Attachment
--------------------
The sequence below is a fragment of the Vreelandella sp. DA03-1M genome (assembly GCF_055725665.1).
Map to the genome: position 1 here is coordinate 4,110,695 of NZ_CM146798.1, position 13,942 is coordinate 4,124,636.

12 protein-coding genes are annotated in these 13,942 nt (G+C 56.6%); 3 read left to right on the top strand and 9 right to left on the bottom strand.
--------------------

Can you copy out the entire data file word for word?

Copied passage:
The sequence below is a fragment of the Vreelandella sp. DA03-1M genome (assembly GCF_055725665.1).
Map to the genome: position 1 here is coordinate 4,110,695 of NZ_CM146798.1, position 13,942 is coordinate 4,124,636.

12 protein-coding genes are annotated in these 13,942 nt (G+C 56.6%); 3 read left to right on the top strand and 9 right to left on the bottom strand.